The attacks on Libya risk a bloody stalemate and are a threat to the region. The alternative has to be a negotiated settlement
It’s as if it’s a habit they can’t kick. Once again US, British and other Nato forces are bombarding an Arab country with cruise missiles and bunker-busting bombs. Both David Cameron and Barack Obama insist this is nothing like Iraq. There will be no occupation. The attack is solely to protect civilians.
But eight years after they launched their shock-and-awe devastation of Baghdad and less than a decade since they invaded Afghanistan, the same western forces are in action against yet another Muslim state, incinerating soldiers and tanks on the ground and killing civilians in the process.
Supported by a string of other Nato states, almost all of which have taken part in the Iraq and Afghanistan occupations, the US, Britain and France are clinging to an Arab fig leaf, in the shape of a Qatari airforce that has yet to arrive, to give some regional credibility to their intervention in Libya.
As in Iraq and Afghanistan, they insist humanitarian motives are crucial. And as in both previous interventions, the media are baying for the blood of a pantomime villain leader, while regime change is quickly starting to displace the stated mission. Only a western solipsism that regards it as normal to be routinely invading other people’s countries in the name of human rights protects Nato governments from serious challenge.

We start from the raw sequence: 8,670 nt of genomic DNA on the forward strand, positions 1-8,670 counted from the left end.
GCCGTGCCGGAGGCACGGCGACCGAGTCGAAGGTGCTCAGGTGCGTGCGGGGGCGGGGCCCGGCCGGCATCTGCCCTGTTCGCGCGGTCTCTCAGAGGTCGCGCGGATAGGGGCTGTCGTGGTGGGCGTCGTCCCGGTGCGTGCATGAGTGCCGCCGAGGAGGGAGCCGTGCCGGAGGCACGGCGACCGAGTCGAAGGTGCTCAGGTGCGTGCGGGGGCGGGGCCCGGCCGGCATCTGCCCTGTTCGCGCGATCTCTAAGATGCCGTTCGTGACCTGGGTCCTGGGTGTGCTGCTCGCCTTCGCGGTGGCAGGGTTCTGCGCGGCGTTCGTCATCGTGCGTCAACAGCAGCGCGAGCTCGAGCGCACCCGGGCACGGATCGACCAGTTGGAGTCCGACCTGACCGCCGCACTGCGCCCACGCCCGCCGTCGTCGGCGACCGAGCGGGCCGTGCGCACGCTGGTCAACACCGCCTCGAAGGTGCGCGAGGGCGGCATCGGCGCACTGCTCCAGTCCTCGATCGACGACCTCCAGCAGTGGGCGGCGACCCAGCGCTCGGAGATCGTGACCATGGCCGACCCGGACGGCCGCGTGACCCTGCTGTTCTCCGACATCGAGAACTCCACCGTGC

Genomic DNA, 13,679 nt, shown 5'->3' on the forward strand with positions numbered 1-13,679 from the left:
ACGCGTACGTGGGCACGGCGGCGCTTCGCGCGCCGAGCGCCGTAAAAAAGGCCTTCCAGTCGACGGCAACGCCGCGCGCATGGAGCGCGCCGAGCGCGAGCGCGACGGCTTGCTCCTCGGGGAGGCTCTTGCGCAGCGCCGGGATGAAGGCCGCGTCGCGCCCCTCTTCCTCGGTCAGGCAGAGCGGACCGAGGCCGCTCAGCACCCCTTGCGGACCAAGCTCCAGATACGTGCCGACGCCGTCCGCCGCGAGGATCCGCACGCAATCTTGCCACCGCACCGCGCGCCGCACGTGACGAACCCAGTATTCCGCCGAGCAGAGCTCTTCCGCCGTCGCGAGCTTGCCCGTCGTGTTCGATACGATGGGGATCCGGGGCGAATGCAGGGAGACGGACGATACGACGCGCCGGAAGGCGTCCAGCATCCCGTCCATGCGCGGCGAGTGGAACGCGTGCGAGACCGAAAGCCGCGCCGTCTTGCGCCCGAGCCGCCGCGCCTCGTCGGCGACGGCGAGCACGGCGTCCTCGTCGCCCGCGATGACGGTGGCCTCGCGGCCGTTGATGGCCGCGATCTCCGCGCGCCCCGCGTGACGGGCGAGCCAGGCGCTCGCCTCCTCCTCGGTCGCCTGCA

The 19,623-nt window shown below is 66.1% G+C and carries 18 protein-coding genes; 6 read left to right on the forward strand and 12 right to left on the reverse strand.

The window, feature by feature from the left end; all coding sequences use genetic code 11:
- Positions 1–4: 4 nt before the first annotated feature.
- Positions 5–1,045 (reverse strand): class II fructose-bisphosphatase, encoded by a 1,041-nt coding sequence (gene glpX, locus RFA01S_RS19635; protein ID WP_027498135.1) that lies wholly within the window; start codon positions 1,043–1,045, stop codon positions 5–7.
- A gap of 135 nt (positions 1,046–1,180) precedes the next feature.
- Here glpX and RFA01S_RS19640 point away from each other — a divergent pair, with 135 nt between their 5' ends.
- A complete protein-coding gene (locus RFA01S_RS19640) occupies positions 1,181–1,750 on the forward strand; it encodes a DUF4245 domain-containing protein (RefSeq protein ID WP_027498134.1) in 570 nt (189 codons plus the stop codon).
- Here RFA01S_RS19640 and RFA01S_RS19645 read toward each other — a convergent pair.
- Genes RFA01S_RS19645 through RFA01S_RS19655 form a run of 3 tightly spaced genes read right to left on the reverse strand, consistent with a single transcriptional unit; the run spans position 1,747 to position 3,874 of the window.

But the campaign is already coming apart. At home, public opinion is turning against the onslaught: in the US, it’s opposed by a margin of two-to-one; in Britain, 43% say they are against the action, compared with 35% in support – an unprecedented level of discontent for the first days of a British military campaign, including Iraq.
On the ground, the western attacks have failed to halt the fighting and killing, or force Colonel Gaddafi’s forces into submission; Nato governments have been squabbling about who’s in charge; and British ministers and generals have fallen out about whether the Libyan leader is a legitimate target.
Last week, Nato governments claimed the support of “the international community” on the back of the UN resolution and an appeal from the dictator-dominated Arab League. In fact, India, Russia, China, Brazil and Germany all refused to support the UN vote and have now criticised or denounced the bombing – as has the African Union and the Arab League itself.
As its secretary general, Amr Moussa, argued, the bombardment clearly went well beyond a no-fly zone from the outset. By attacking regime troops fighting rebel forces on the ground, the Nato governments are unequivocally intervening in a civil war, tilting the balance of forces in favour of the Benghazi-based insurrection.
Cameron insisted on Monday in the Commons that the air and sea attacks on Libya had prevented a “bloody massacre in Benghazi”. The main evidence was Gaddafi’s threat to show “no mercy” to rebel fighters who refused to lay down their arms and to hunt them down “house to house”. In reality, for all the Libyan leader’s brutality and Saddam Hussein-style rhetoric, he was scarcely in any position to carry out his threat.